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Blood covenant was a binding practice of religious contract and was common among the people in the middle east in the ancient times. God established circumcision as a symbol of the covenant between God and Abraham. The name for the act of circumcision is bris, which means “covenant.” According to the God’s covenant with Abraham, “When he is eight days old, every male among you will be circumcised, generation after generation; including the slaves born in your household or bought from a foreigner as slaves. Whether born in your household or bought as slaves, they must be circumcised. So my covenant will be written in your flesh as an everlasting covenant. Any uncircumcised male, who has not been circumcised in the flesh of his foreskin, will be cut off from his people for having broken my covenant” (Gen 17:12-14). The scar of circumcision became as outward evidence of the covenant. The Jews continued circumcision from the time of Abraham, and it remained as a sign of their covenant with God.

The Israelites circumcised children on the eighth day. It signals the beginning of a child’s covenant with God and initiation into Israel. Even if the eighth day was a Sabbath, when God had prohibited any work, the Israelites performed circumcision on that day as an exception. This highlights the eighth day’s importance.
In his covenant with Abraham, God’s demand from Abraham and his descendants was their faithfulness to God obeying his commandments. From God’s part, there were three promises:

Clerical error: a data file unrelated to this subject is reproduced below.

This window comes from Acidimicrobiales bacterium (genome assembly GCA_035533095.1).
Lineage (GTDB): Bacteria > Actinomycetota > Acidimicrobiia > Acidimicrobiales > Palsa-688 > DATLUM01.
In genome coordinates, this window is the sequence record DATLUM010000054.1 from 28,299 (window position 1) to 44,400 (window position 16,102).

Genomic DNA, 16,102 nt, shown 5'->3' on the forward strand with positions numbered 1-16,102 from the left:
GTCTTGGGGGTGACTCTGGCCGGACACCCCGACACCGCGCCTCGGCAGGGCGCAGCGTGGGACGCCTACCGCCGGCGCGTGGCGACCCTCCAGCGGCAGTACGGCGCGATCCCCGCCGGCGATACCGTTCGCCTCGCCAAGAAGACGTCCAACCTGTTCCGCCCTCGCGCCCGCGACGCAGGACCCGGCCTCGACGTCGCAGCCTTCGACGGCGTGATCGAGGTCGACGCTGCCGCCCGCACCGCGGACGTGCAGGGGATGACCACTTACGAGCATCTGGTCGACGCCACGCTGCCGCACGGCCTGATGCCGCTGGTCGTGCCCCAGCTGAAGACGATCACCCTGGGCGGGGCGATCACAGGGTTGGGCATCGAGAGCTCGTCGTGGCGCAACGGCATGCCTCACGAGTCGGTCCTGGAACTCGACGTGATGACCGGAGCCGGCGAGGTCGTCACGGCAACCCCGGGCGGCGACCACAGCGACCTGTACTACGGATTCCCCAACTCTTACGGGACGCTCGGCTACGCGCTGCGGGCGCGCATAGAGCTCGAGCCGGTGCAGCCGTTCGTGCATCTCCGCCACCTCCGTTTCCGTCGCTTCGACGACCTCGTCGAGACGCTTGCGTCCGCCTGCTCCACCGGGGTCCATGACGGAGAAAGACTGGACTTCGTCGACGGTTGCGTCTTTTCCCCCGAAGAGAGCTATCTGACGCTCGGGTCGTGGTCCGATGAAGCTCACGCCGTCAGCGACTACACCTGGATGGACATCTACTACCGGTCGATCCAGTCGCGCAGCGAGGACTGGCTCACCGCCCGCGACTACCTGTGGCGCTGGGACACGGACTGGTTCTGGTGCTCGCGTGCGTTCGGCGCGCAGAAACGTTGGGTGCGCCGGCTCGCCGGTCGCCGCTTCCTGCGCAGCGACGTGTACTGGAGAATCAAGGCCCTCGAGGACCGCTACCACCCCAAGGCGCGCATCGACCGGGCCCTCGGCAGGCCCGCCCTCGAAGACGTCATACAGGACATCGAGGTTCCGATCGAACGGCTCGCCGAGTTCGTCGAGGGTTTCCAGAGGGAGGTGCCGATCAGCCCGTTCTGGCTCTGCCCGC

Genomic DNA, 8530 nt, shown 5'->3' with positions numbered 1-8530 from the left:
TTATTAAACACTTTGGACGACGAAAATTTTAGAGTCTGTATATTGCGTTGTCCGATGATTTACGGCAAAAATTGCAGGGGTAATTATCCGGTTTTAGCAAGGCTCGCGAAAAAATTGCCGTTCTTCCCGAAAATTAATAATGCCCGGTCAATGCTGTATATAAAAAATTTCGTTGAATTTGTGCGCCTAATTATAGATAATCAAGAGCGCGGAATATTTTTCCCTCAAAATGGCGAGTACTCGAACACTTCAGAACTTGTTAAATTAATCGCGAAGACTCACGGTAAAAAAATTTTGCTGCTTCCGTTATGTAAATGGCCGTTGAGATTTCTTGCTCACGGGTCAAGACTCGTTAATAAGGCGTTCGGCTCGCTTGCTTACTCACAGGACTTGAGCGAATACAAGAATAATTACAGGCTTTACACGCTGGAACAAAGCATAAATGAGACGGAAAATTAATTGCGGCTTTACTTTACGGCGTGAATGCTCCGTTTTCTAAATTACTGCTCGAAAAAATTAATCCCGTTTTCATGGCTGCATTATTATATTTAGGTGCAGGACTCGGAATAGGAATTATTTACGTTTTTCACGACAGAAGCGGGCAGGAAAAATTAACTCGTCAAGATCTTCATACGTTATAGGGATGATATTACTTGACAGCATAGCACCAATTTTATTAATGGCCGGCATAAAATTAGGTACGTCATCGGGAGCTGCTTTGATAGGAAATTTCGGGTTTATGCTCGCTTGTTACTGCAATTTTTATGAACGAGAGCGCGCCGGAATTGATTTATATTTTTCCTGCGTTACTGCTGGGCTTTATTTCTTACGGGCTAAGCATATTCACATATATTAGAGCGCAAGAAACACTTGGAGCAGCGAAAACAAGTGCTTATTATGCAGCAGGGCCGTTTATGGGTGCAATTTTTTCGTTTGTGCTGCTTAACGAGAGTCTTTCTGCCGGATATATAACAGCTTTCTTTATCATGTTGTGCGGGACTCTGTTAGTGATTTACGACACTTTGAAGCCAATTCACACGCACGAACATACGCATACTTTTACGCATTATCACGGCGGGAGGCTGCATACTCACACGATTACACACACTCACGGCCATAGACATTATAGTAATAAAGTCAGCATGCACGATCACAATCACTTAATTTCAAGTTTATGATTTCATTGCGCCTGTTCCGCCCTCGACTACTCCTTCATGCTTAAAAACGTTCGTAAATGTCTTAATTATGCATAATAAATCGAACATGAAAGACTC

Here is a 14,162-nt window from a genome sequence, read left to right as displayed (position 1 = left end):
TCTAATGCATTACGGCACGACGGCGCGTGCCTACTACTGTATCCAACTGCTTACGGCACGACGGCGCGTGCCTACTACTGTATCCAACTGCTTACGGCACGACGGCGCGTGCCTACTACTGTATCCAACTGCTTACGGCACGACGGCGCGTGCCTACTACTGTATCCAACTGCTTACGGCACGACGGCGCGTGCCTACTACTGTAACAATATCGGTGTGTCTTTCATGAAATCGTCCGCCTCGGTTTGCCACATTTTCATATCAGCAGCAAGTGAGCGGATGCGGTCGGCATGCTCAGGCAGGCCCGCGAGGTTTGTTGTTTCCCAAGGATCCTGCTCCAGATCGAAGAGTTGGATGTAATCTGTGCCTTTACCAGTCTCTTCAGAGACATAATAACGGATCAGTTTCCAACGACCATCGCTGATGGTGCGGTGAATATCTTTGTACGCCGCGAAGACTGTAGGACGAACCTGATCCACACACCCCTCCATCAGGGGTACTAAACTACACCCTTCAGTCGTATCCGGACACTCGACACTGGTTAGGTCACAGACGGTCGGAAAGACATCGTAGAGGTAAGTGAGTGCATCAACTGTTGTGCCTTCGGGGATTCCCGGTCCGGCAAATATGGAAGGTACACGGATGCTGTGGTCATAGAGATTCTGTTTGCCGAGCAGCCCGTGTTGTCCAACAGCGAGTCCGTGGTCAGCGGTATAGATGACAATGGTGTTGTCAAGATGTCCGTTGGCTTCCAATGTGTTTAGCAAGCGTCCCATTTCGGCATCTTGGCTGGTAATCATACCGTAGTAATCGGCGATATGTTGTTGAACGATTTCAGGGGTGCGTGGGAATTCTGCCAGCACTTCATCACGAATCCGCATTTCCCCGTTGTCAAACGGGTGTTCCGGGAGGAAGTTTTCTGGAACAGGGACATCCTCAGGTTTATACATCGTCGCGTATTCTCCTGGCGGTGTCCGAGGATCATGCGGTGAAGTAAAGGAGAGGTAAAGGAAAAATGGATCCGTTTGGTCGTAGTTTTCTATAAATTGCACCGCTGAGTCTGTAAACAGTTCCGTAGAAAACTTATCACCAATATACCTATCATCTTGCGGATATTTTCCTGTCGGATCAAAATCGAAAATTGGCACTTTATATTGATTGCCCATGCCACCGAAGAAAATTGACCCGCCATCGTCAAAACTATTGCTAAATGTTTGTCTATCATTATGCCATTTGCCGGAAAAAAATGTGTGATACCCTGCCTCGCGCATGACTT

1. Land: Israel shall own Canaan, the promised land.

2. Seed: A great nation will emerge from the descendants of Abraham.

3. Blessing: Salvation offered to all the world through the seed of Abraham (Gen. 22:18). That seed is Jesus.

Circumcision became the sign of incorporating into the people of Israel and becoming a covenant person with God. Just as a wedding ring reminds of the marriage covenant with a person’s spouse, male circumcision of Israel was a reminder of their permanent commitment and covenantal union with God. The Israelites had no female circumcision. The women’s incorporation into the body of Israel and covenantal relation with God were through their wedding to a circumcised Israelite.


Number eight, according to the Biblical numerology, stands for recreation. God completed creation of the universe, including a day of rest in seven days. So, eighth day means a new beginning. The covenant with Abraham through circumcision was also a new beginning of salvation. So, circumcision, which signals the beginning of the child’s covenant with God and initiation into Israel, was held on the eighth day. The importance of the eighth day is clear from that fact that even if the eighth day was a Sabbath when work was prohibited, circumcision was performed on that day as an exception.

The selection of eighth day for circumcision, regardless of Sabbath observance, was the decision from God. One reason is that the newborn baby will live a complete week, inclusive of a Sabbath. Hence, the baby experiences the “holiness” of a Sabbath before he enters the covenant with God and thus joins the community of the Jewish people.